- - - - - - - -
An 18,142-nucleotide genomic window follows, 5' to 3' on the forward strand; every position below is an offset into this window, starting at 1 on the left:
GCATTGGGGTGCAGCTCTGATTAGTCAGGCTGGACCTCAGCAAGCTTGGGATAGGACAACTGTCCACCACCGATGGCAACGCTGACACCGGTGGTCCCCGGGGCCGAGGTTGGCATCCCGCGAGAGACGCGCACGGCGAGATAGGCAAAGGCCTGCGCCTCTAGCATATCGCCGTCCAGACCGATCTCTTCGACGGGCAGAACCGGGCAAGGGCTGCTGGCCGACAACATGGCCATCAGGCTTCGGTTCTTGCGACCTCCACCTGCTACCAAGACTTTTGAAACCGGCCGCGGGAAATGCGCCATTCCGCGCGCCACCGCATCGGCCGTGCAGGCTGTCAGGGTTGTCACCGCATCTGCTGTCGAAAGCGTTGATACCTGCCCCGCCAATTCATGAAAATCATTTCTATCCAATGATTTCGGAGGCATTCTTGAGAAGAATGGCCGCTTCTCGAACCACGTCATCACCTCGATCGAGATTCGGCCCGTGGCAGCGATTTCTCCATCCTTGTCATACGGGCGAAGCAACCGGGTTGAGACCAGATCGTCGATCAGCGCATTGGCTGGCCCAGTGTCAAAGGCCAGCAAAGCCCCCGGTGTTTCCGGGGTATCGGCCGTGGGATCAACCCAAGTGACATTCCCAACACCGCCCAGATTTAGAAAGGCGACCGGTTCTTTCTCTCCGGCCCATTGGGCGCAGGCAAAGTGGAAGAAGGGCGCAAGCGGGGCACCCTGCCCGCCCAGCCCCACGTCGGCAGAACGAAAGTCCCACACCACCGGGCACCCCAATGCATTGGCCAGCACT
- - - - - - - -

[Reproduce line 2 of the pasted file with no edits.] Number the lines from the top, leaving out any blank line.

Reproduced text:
GCATTGGGGTGCAGCTCTGATTAGTCAGGCTGGACCTCAGCAAGCTTGGGATAGGACAACTGTCCACCACCGATGGCAACGCTGACACCGGTGGTCCCCGGGGCCGAGGTTGGCATCCCGCGAGAGACGCGCACGGCGAGATAGGCAAAGGCCTGCGCCTCTAGCATATCGCCGTCCAGACCGATCTCTTCGACGGGCAGAACCGGGCAAGGGCTGCTGGCCGACAACATGGCCATCAGGCTTCGGTTCTTGCGACCTCCACCTGCTACCAAGACTTTTGAAACCGGCCGCGGGAAATGCGCCATTCCGCGCGCCACCGCATCGGCCGTGCAGGCTGTCAGGGTTGTCACCGCATCTGCTGTCGAAAGCGTTGATACCTGCCCCGCCAATTCATGAAAATCATTTCTATCCAATGATTTCGGAGGCATTCTTGAGAAGAATGGCCGCTTCTCGAACCACGTCATCACCTCGATCGAGATTCGGCCCGTGGCAGCGATTTCTCCATCCTTGTCATACGGGCGAAGCAACCGGGTTGAGACCAGATCGTCGATCAGCGCATTGGCTGGCCCAGTGTCAAAGGCCAGCAAAGCCCCCGGTGTTTCCGGGGTATCGGCCGTGGGATCAACCCAAGTGACATTCCCAACACCGCCCAGATTTAGAAAGGCGACCGGTTCTTTCTCTCCGGCCCATTGGGCGCAGGCAAAGTGGAAGAAGGGCGCAAGCGGGGCACCCTGCCCGCCCAGCCCCACGTCGGCAGAACGAAAGTCCCACACCACCGGGCACCCCAATGCATTGGCCAGCACT